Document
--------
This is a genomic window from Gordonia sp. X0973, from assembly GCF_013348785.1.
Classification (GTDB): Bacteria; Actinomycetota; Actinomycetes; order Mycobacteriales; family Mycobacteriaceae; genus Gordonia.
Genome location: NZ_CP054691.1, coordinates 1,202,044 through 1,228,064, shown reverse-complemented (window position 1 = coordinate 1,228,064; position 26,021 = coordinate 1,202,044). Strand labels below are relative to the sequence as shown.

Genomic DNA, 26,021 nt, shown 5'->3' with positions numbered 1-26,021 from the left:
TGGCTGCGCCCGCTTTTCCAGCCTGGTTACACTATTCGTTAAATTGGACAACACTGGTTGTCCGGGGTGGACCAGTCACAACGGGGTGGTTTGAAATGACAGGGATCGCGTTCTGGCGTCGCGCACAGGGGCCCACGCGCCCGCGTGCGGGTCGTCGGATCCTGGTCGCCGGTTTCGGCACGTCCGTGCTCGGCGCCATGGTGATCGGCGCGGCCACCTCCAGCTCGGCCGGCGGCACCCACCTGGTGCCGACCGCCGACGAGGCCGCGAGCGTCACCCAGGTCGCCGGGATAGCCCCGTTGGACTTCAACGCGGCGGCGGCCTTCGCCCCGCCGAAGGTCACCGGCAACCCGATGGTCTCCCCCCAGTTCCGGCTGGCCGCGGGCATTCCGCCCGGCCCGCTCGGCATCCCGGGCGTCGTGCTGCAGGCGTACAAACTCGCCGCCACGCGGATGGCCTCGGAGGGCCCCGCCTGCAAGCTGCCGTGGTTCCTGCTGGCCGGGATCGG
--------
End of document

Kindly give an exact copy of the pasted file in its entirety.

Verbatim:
This is a genomic window from Gordonia sp. X0973, from assembly GCF_013348785.1.
Classification (GTDB): Bacteria; Actinomycetota; Actinomycetes; order Mycobacteriales; family Mycobacteriaceae; genus Gordonia.
Genome location: NZ_CP054691.1, coordinates 1,202,044 through 1,228,064, shown reverse-complemented (window position 1 = coordinate 1,228,064; position 26,021 = coordinate 1,202,044). Strand labels below are relative to the sequence as shown.

Genomic DNA, 26,021 nt, shown 5'->3' with positions numbered 1-26,021 from the left:
TGGCTGCGCCCGCTTTTCCAGCCTGGTTACACTATTCGTTAAATTGGACAACACTGGTTGTCCGGGGTGGACCAGTCACAACGGGGTGGTTTGAAATGACAGGGATCGCGTTCTGGCGTCGCGCACAGGGGCCCACGCGCCCGCGTGCGGGTCGTCGGATCCTGGTCGCCGGTTTCGGCACGTCCGTGCTCGGCGCCATGGTGATCGGCGCGGCCACCTCCAGCTCGGCCGGCGGCACCCACCTGGTGCCGACCGCCGACGAGGCCGCGAGCGTCACCCAGGTCGCCGGGATAGCCCCGTTGGACTTCAACGCGGCGGCGGCCTTCGCCCCGCCGAAGGTCACCGGCAACCCGATGGTCTCCCCCCAGTTCCGGCTGGCCGCGGGCATTCCGCCCGGCCCGCTCGGCATCCCGGGCGTCGTGCTGCAGGCGTACAAACTCGCCGCCACGCGGATGGCCTCGGAGGGCCCCGCCTGCAAGCTGCCGTGGTTCCTGCTGGCCGGGATCGG